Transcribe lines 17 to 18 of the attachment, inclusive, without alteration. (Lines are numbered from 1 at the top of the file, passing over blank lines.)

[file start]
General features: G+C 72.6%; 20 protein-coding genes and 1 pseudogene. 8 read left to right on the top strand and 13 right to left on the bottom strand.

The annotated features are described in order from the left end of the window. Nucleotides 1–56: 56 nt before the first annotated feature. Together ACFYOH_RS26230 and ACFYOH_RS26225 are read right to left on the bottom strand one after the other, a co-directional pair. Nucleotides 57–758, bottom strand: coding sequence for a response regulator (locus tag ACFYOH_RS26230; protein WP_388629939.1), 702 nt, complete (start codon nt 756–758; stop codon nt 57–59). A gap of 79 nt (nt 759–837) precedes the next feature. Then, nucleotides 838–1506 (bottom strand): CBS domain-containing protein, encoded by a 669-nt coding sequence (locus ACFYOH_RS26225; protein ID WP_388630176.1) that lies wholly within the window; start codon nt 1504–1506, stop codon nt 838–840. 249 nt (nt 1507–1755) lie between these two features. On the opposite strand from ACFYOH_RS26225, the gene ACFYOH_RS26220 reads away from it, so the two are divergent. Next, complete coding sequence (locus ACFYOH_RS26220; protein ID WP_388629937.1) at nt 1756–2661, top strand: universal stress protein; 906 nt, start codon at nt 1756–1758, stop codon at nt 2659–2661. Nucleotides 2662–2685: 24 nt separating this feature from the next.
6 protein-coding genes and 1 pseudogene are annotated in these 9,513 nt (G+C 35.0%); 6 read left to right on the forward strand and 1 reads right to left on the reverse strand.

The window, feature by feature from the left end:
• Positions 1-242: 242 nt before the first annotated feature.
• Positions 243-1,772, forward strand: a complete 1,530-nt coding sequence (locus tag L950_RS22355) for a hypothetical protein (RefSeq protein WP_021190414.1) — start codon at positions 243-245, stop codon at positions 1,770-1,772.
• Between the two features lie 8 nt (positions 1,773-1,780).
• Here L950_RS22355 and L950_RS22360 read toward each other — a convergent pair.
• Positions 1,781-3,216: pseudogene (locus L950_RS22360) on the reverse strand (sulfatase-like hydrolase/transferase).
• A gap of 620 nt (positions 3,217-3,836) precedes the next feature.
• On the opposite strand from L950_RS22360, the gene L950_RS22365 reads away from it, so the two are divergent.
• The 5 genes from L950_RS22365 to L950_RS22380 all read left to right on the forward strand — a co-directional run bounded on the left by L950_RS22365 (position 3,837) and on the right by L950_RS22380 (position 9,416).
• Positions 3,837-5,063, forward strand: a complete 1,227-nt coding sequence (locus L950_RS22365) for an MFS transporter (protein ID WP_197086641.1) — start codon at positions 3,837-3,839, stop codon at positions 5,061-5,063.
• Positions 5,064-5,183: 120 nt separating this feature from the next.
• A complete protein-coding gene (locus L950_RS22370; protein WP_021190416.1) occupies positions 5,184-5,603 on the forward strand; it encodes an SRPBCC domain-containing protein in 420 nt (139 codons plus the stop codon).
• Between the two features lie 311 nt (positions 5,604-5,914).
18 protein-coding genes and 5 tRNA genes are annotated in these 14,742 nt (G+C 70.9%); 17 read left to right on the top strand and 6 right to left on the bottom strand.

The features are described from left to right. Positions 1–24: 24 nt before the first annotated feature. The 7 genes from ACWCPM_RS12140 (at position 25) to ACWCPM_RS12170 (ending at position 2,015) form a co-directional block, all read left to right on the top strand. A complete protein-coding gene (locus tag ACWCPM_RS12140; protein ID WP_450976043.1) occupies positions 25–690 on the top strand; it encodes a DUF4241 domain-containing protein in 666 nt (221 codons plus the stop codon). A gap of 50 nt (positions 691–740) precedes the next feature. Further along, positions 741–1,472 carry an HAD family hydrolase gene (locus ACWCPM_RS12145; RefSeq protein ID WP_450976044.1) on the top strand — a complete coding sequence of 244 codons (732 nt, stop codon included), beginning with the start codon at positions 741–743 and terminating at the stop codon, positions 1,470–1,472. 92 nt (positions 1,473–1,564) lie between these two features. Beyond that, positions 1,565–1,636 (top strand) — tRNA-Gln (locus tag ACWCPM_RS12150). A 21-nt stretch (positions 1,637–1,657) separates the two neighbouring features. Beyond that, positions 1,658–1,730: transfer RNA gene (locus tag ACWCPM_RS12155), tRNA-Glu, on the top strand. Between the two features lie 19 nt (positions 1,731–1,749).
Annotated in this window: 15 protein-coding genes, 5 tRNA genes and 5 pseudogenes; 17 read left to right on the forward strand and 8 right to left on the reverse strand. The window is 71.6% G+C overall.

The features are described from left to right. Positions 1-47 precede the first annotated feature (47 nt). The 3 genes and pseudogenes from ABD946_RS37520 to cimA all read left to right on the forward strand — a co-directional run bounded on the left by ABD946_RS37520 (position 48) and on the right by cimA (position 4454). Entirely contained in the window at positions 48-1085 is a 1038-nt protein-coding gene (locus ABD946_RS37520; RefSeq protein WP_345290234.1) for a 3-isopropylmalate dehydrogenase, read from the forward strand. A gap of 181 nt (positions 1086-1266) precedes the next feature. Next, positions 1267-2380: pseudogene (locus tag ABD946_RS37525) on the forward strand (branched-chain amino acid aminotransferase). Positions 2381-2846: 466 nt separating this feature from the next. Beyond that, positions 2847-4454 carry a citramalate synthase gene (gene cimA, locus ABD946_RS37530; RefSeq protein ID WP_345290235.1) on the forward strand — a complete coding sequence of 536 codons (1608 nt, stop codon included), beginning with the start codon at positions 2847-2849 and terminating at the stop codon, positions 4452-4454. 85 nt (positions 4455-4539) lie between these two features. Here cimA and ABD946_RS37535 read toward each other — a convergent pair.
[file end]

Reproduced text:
18 protein-coding genes and 5 tRNA genes are annotated in these 14,742 nt (G+C 70.9%); 17 read left to right on the top strand and 6 right to left on the bottom strand.

The features are described from left to right. Positions 1–24: 24 nt before the first annotated feature. The 7 genes from ACWCPM_RS12140 (at position 25) to ACWCPM_RS12170 (ending at position 2,015) form a co-directional block, all read left to right on the top strand. A complete protein-coding gene (locus tag ACWCPM_RS12140; protein ID WP_450976043.1) occupies positions 25–690 on the top strand; it encodes a DUF4241 domain-containing protein in 666 nt (221 codons plus the stop codon). A gap of 50 nt (positions 691–740) precedes the next feature. Further along, positions 741–1,472 carry an HAD family hydrolase gene (locus ACWCPM_RS12145; RefSeq protein ID WP_450976044.1) on the top strand — a complete coding sequence of 244 codons (732 nt, stop codon included), beginning with the start codon at positions 741–743 and terminating at the stop codon, positions 1,470–1,472. 92 nt (positions 1,473–1,564) lie between these two features. Beyond that, positions 1,565–1,636 (top strand) — tRNA-Gln (locus tag ACWCPM_RS12150). A 21-nt stretch (positions 1,637–1,657) separates the two neighbouring features. Beyond that, positions 1,658–1,730: transfer RNA gene (locus tag ACWCPM_RS12155), tRNA-Glu, on the top strand. Between the two features lie 19 nt (positions 1,731–1,749).